Elena Băsescu (PPE).(RO) Mr President, first of all, I too would like to congratulate Mr Baudis for this report. Parliament therefore supports the resumption of negotiations between the EU and Gulf Cooperation Council at a critical time.

The events in Bahrain indicate that political dialogue between both international organisations needs to be stepped up. Indeed, I think that the six Arab states can initiate peaceful change in society by improving the human rights situation.

On the other hand, the EU’s oil supply is affected by the events in the Mediterranean region. In this situation, cooperation between the Union and Council is vital for guaranteeing energy requirements and avoiding a rise in the oil price on the global market.

I also think that it is time to conclude the 20 years of negotiations by signing the Free Trade Agreement, which would be so beneficial to both sides.


  Karel De Gucht, Member of the Commission. Mr President, we are here this evening to discuss this Parliament’s reports on the Gulf Cooperation Council. I understand that some political groups would have preferred to have postponed the discussion so as to better reflect the strategic times the Arab world is going through.

Indeed, at the time you started drafting no-one could have guessed what the world would be like today, nor what challenges the countries and people of the entire Arab region would be facing. In line with our conviction that each country is different from the others, the European Union is responding to different situations with different adapted responses. You heard Cathy Ashton yesterday on all these: whether Tunisia, Egypt, Libya, Yemen or Bahrain, the European Union is faced with many critical choices and decisions.

The report we are discussing this evening is focused on the Gulf Cooperation Council and its countries, some of which are also experiencing calls from their populations to take better account of their political, social and economic aspirations. Gulf governments are responding in different ways: substantial financial packages to alleviate the most pressing and social needs, announcements for political reforms, ceding some legislative powers to elected bodies, or openness to comprehensive and inclusive national dialogues.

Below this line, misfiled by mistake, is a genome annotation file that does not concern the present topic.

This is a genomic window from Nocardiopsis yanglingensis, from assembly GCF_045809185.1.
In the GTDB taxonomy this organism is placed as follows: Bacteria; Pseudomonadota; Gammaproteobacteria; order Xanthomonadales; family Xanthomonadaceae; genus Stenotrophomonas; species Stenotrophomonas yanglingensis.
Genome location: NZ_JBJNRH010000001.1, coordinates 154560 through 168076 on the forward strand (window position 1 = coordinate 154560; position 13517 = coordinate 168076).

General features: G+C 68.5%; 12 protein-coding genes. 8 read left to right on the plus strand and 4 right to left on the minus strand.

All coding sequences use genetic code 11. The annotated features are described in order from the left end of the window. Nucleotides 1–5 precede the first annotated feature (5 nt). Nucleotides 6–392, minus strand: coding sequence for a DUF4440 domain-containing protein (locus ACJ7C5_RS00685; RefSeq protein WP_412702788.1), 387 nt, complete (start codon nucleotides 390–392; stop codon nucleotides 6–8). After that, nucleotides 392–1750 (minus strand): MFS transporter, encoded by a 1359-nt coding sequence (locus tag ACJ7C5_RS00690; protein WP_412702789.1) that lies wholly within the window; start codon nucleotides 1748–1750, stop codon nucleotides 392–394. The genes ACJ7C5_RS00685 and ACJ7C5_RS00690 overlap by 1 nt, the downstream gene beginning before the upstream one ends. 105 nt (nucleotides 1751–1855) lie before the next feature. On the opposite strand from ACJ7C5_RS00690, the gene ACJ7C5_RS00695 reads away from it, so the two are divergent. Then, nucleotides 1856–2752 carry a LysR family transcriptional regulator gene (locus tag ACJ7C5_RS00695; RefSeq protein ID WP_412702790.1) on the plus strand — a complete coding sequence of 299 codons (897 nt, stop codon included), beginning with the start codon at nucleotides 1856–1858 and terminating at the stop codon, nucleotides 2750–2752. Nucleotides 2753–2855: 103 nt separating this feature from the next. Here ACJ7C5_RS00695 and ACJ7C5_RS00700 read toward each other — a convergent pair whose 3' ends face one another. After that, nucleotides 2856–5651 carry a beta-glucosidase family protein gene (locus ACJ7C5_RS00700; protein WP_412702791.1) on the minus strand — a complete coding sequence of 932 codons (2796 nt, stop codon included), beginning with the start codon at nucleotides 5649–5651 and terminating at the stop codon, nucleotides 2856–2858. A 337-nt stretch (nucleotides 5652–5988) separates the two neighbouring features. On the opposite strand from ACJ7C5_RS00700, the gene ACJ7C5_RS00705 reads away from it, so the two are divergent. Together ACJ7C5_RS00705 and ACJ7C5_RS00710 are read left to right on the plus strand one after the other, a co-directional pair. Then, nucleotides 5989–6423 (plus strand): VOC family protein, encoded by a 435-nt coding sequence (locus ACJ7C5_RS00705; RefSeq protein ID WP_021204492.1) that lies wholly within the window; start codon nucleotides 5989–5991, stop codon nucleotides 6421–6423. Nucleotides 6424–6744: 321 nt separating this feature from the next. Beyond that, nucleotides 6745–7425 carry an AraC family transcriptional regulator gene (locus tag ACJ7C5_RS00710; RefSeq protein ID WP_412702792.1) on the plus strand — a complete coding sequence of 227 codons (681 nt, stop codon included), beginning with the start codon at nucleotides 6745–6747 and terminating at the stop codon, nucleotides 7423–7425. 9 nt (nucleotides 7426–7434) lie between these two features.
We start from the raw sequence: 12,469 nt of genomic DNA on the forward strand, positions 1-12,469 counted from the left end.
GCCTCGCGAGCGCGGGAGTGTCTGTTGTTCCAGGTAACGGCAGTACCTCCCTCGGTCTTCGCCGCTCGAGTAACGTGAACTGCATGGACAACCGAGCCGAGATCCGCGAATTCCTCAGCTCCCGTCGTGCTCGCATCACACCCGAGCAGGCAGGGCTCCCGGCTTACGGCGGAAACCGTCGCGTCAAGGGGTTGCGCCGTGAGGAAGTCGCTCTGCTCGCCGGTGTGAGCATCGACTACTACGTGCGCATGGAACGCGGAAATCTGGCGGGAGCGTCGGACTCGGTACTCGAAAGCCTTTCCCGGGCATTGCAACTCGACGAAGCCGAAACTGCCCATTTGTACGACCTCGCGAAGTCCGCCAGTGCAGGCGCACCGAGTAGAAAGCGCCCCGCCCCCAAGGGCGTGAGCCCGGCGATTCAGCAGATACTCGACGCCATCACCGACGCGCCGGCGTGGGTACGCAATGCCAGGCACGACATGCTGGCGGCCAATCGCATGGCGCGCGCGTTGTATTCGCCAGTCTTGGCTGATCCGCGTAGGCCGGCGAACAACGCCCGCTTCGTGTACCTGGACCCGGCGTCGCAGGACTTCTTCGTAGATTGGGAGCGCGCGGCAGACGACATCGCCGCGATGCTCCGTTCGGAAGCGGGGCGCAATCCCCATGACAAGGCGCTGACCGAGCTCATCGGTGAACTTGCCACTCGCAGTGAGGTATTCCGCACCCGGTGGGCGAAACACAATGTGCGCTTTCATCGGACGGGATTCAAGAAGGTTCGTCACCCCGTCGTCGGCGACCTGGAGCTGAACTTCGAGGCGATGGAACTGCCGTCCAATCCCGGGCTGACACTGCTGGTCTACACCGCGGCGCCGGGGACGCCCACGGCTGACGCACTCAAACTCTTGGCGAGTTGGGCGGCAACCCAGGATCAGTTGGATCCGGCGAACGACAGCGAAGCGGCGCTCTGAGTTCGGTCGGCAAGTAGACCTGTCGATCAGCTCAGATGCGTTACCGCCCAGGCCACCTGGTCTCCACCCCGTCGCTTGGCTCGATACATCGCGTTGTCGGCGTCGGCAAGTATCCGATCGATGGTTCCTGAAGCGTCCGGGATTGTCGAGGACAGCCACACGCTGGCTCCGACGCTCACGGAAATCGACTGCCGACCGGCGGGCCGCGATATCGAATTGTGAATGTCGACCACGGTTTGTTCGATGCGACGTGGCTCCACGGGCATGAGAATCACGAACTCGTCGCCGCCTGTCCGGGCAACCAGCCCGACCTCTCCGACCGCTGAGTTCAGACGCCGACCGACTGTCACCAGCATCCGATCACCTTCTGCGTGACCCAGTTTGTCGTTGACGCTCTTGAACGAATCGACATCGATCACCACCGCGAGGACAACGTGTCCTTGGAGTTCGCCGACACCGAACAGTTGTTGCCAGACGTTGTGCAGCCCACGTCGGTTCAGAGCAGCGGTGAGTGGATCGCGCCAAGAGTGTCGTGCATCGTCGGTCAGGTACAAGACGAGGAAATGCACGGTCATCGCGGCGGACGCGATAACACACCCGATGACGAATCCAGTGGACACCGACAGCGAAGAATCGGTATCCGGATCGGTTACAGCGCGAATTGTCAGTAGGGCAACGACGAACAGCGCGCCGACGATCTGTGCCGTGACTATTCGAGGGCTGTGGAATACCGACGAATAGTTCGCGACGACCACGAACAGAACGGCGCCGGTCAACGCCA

But we have also seen violence. Within the limits of our discussion tonight this is especially true of Bahrain. We have been following this closely; Cathy Ashton has repeatedly stated her concern at reports of serious violence on the streets and at the signs of increasing sectarian tensions. She has also called on the security forces present in the country to respect human rights and fundamental freedoms. She has raised her voice many times in calling for dialogue as the only way forward. All of this has been done using a mix of public statements, which you have seen, and direct contacts with the authorities concerned.

The question for us is: where does all this lead to? What should the EU do? How should we read your report against the backdrop of these events? Yesterday Cathy Ashton noted she preferred engagement to isolation and I share that view. Your report calls for more contacts and not less and I agree. As trade Commissioner I would welcome better opportunities for exchanges between businesspeople. This is a time for us Europeans to stand ready to foster more contacts with the populations of the Gulf countries. It is also time for us Europeans to stand ready to respond positively to any request we may get for Europe to facilitate unprecedented dialogue leading to reforms.